EU May Suspend Nations With Secret Prisons
The European Union’s Justice Commissioner warned today that EU countries who operated secret CIA prisons could be stripped of their voting rights.
EU Justice and Home Affairs Commissioner Franco Frattini warned Monday any EU nation found to have operated secret CIA prisons could have their EU voting rights suspended. “I would be obliged to propose to the Council (of EU Ministers) serious consequences, including the suspension of voting rights in the Council,” Frattini said at a counter-terrorism conference.
Such a move would, instantaneously, destroy the EU–especially if one of the more powerful states were so sanctioned. The idea that a sovereign state’s national security decisions would be punished by a pseudo-government is as dangerous as it is laughable.
Update (11/29 0655): Henry Farrell reveals that Poland and Romania are the offenders. A snippet from his lengthy analysis:
This could prove to be an important catalyst. While the relationship between the EU and US is less overtly confrontational than it was a year ago, the US actually has less European friends than it did back then. ThereÃ¢€™s a general feeling of disgust among European political elites (including those who are usually pro-US) for AmericaÃ¢€™s involvement in torture, extraordinary renditions and human rights abuses. Important allies of the US such as Blair and Berlusconi have been weakened, and likely arenÃ¢€™t around for too much longer. Not only that, but there are internal European politics too. ThereÃ¢€™s suspicion and dislike of the new Polish government in other EU capitals; while it certainly didnÃ¢€™t set up the putative prisons, it does have a distinct whiff of populist authoritarianism, and black prisons may prove to be a convenient excuse for taking action to clip its wings. Nor is there much appetite for RomaniaÃ¢€™s imminent membership of the EU either. Finally, action would be a very attractive way for EU officials to improve the European UnionÃ¢€™s image with voters in France, Holland and elsewhere, by showing that the EU is about more than free trade and agriculture subsidies.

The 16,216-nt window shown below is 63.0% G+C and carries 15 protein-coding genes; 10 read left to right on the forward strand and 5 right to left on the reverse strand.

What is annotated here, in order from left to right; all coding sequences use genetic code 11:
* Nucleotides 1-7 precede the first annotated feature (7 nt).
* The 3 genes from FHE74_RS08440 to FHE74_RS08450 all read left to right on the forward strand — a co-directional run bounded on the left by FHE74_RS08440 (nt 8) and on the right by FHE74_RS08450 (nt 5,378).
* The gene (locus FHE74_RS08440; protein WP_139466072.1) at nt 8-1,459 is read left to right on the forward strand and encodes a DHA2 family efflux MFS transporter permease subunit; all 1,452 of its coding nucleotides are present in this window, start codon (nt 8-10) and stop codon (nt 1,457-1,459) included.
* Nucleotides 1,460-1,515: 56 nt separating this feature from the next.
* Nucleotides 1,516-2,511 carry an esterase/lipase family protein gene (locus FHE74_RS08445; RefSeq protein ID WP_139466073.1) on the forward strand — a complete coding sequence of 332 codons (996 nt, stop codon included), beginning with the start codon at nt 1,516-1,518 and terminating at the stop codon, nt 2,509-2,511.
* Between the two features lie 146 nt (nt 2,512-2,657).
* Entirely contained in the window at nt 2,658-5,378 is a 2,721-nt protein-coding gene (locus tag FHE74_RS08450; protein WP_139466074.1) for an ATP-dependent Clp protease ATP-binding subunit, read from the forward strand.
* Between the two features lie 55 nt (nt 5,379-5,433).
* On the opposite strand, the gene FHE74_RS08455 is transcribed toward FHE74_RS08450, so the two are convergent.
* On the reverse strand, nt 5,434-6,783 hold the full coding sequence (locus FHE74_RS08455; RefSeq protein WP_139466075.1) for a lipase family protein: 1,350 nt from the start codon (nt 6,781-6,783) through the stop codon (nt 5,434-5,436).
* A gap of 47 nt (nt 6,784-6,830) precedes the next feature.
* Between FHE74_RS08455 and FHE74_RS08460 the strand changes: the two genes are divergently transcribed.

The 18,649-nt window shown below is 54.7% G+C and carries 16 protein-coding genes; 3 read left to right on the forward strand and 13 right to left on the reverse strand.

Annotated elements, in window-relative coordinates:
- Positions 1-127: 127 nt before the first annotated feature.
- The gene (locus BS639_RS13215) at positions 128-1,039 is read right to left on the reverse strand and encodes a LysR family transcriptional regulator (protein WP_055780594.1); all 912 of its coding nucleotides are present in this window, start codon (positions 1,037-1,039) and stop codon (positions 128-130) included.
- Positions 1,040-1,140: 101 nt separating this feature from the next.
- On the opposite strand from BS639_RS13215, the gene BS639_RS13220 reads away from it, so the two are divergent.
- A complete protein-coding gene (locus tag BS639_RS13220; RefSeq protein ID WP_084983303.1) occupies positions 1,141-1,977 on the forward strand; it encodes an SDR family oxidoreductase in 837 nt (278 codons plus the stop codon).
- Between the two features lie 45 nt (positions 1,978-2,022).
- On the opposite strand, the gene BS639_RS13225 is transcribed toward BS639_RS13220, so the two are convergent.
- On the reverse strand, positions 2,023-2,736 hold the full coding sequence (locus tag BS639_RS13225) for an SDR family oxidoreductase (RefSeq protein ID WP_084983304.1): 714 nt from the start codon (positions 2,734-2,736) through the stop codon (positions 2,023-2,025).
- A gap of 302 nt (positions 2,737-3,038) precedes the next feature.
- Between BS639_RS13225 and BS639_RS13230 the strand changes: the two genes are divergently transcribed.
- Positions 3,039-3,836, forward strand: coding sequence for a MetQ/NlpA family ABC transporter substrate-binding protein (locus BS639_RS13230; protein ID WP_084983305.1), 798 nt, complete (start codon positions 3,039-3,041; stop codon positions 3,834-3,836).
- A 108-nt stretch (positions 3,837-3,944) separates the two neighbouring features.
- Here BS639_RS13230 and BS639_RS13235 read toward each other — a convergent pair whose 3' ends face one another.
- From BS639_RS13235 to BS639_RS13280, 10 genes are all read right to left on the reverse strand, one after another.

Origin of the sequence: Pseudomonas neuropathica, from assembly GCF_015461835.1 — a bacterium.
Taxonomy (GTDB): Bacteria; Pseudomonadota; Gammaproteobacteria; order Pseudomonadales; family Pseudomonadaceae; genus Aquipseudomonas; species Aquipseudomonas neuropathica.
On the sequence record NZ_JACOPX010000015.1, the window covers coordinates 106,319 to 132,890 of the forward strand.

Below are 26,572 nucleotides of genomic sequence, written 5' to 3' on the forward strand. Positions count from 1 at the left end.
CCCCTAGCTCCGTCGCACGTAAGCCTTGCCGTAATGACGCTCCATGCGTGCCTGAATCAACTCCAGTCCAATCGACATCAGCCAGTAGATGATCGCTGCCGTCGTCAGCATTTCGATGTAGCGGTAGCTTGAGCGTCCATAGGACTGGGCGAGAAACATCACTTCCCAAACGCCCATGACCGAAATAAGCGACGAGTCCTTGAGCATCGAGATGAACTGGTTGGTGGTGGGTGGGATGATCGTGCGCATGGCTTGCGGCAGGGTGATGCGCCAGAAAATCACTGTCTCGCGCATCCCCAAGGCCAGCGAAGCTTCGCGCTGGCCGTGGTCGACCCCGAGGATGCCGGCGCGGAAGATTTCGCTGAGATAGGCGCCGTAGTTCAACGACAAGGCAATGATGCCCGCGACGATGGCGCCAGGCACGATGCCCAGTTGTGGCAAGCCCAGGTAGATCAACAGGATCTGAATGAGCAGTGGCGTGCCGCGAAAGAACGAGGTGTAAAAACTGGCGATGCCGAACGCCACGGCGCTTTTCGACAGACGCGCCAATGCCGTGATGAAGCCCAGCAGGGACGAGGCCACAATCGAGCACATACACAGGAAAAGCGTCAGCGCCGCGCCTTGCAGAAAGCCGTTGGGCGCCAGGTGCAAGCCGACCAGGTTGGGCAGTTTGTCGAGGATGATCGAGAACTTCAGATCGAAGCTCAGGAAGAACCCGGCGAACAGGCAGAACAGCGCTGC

An excellent discussion in the comments as well about the political implications.